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 p954  Praes

Article by George Long, M.A., Fellow of Trinity College
on pp954‑955 of

William Smith, D.C.L., LL.D.:
A Dictionary of Greek and Roman Antiquities, John Murray, London, 1875.

PRAES. If we might trust a definition by Ausonius (Idyll. XII.9), he was called Vas who gave security for another in a Causa Capitalis; and he who gave security for another in a civil action was Praes. But this authority cannot be trusted, and the usage of the words Vas and Praes was certainly not always conformable to this definition. According to Varro (Ling. Lat. VI.74, ed. Müller), any person was Vas, who promised Vadimonium for another, that is, gave security for another in any legal proceeding. Festus (s.v. Vadem) says that Vas is a Sponsor in a res capitalis. If Vas is genus, of which Vas in its special sense, and Praes are species, these definitions will be consistent (cf. Sallust. Jug. 35, 61; Horat. Sat. I.1.11, and Heindorf's note). Under Manceps Festus remarks, that Manceps signifies him who buys or hires any public property (qui a populo emit conducitve), and that he is also called Praes because he is bound to make good his contract (praestare quod promisit), as well as he who is his Praes (see also Varro, l.c.). According to this, Praes is a surety for one who buys of the state, and so called because of his liability (praestare). But the etymology at least is doubtful, and we are inclined to think, false. The passage of Festus explains a passage in the Life of Atticus (C. Nep. 6), in which it is said that he never bought anything at public auction (ad hastam publicam) and never was either Manceps or Praes. A case is mentioned by Gellius (VI.19)º in which a person was committed to prison who could not obtain Praedes. The goods of a Praes were called Praedia (Pseudo-Ascon. in Verr. II.1.54), and in Cicero (l.c.) and Livy (XXII.60) "praedibus et praediis" come together. The phrase "praedibus cavere," to give security, occurs in the Digest (10 tit. 3 s6),º where some editions have "pro aedibus cavere" (see the various readings ed. Gebauer and Spangenberg). The phrase "praedes vendere" means to sell, not the praedes properly so called, but the things which are given as a security.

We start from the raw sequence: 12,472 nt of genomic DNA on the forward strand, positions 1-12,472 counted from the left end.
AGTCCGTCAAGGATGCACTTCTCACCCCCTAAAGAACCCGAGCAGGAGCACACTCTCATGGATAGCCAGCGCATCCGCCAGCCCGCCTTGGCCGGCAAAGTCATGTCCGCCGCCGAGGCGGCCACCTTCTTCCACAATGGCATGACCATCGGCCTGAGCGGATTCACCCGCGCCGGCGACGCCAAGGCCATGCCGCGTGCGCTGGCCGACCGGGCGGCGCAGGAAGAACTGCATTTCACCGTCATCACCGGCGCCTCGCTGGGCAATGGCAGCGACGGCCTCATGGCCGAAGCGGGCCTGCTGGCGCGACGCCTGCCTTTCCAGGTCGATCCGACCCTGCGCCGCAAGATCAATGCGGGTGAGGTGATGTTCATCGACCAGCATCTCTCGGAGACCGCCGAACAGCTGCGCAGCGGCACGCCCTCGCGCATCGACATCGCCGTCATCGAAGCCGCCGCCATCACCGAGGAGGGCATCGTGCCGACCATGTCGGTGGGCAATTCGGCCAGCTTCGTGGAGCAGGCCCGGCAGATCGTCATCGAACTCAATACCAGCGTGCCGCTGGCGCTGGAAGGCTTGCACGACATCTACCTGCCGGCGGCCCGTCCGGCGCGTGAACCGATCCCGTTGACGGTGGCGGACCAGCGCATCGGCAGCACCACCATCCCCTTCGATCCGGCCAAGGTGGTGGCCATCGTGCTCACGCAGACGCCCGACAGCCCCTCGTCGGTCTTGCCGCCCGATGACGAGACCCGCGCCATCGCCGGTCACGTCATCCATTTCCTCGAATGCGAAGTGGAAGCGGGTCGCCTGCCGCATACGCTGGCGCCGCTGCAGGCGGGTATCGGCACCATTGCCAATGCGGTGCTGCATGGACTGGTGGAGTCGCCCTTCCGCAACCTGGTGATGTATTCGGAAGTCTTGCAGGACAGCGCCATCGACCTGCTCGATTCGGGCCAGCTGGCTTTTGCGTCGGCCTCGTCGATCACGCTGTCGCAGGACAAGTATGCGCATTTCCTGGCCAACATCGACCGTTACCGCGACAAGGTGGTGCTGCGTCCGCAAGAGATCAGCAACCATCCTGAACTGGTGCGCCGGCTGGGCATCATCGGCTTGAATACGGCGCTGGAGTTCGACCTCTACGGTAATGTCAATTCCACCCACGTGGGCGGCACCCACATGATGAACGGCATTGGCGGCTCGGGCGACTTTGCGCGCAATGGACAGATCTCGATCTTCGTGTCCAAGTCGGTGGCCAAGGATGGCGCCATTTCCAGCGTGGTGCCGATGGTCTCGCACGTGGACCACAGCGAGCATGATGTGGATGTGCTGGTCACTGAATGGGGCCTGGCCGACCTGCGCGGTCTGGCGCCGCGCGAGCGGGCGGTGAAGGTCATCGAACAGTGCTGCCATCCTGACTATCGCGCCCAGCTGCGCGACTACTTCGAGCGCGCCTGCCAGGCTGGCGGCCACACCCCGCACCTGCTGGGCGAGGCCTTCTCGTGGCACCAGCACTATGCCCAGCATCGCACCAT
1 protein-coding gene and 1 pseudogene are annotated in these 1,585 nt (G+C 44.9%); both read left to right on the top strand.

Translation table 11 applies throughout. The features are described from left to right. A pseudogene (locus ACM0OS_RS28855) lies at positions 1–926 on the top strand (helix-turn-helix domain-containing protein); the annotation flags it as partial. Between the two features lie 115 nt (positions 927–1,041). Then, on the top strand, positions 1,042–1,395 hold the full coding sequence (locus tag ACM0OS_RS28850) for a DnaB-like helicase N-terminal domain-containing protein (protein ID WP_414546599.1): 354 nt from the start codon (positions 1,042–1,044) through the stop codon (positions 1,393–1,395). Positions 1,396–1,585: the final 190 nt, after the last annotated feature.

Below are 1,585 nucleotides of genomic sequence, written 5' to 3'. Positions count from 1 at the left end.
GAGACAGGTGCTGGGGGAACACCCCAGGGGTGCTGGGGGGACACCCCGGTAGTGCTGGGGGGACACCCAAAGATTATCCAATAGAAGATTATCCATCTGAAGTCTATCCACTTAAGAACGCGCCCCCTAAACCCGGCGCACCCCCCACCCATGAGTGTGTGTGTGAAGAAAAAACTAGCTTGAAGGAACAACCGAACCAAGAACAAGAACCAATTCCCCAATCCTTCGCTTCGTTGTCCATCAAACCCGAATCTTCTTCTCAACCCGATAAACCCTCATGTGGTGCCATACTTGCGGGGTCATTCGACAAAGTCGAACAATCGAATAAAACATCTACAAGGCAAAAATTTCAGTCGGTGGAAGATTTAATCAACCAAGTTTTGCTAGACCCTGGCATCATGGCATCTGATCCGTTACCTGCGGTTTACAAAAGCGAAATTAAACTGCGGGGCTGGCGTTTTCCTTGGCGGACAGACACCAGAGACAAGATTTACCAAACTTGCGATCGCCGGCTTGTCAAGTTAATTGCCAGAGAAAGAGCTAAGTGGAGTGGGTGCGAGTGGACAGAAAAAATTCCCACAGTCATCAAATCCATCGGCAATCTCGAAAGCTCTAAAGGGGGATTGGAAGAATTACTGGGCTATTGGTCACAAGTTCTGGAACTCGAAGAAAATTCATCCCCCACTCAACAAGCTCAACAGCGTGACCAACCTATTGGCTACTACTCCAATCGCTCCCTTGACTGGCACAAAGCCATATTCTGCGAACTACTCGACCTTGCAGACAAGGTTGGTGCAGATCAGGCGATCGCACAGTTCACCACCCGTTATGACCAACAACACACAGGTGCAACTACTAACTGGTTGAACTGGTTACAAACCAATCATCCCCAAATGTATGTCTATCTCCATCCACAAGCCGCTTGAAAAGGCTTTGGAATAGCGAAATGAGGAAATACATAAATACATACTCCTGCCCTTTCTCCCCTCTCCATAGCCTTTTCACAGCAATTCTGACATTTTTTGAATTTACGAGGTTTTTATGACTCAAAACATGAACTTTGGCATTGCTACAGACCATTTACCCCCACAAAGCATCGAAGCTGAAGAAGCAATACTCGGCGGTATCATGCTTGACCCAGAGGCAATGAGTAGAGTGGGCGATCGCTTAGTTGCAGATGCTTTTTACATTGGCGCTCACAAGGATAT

Praediatores are supposed by Brissonius to be the same as Praedes (Cic. pro Balb. c20, ad Att. XII.14, 17;  p955  Suet. Claud. c9; Val. Max. VIII.12), at least so far as they were sureties to the State. But praediator is defined by Gaius (II.61) to be one "who buys from the people," and from the context it seems clear that it is one who buys a Praedium, which is further defined to be a thing pledged to the populus "res obligata populo." The Praediator then is he who buys a Praedium, that is, a thing given to the populus as a security by a Praes; and the whole law relating to such matters was called Jus Praediatorium.

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Page updated: 13 Apr 07